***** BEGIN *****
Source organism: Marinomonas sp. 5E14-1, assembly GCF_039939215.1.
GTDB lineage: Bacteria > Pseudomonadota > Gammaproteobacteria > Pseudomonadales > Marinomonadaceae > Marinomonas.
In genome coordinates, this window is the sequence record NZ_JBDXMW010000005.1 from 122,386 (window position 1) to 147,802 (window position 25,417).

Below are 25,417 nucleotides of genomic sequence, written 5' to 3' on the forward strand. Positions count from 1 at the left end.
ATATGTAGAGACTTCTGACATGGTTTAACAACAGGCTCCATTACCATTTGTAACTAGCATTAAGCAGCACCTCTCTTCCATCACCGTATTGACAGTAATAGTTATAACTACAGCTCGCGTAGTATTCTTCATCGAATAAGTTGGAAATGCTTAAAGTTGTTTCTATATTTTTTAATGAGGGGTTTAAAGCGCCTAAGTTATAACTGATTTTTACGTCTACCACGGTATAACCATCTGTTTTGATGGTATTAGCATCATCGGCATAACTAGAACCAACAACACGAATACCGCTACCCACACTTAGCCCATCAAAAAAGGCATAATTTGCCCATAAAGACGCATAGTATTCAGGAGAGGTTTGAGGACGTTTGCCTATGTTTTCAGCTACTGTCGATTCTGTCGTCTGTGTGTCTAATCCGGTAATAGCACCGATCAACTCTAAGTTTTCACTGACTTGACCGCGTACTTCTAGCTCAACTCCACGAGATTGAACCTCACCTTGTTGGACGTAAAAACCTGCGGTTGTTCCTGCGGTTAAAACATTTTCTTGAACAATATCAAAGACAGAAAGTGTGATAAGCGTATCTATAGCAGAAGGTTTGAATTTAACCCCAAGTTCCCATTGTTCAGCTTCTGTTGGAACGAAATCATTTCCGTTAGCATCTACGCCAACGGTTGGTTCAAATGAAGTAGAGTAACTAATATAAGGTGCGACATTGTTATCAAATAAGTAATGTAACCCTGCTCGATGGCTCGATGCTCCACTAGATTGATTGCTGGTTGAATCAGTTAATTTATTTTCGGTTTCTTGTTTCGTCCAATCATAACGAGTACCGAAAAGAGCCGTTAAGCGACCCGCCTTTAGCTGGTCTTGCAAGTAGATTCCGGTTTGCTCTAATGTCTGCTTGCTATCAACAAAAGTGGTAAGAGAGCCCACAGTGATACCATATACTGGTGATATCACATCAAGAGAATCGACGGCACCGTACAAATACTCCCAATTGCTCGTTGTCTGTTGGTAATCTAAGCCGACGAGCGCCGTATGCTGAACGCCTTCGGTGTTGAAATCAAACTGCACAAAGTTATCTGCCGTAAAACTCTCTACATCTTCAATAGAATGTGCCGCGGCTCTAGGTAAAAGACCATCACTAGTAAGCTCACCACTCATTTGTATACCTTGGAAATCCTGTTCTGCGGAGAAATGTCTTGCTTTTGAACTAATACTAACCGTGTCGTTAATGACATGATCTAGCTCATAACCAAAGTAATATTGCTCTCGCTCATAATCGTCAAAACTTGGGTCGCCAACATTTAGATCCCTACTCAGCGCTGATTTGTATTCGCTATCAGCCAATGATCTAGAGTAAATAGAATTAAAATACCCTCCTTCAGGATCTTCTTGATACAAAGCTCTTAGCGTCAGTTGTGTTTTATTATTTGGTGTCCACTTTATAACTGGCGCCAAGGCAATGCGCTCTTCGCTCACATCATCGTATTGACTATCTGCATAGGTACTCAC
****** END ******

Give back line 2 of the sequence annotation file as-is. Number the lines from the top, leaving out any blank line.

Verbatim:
GTDB lineage: Bacteria > Pseudomonadota > Gammaproteobacteria > Pseudomonadales > Marinomonadaceae > Marinomonas.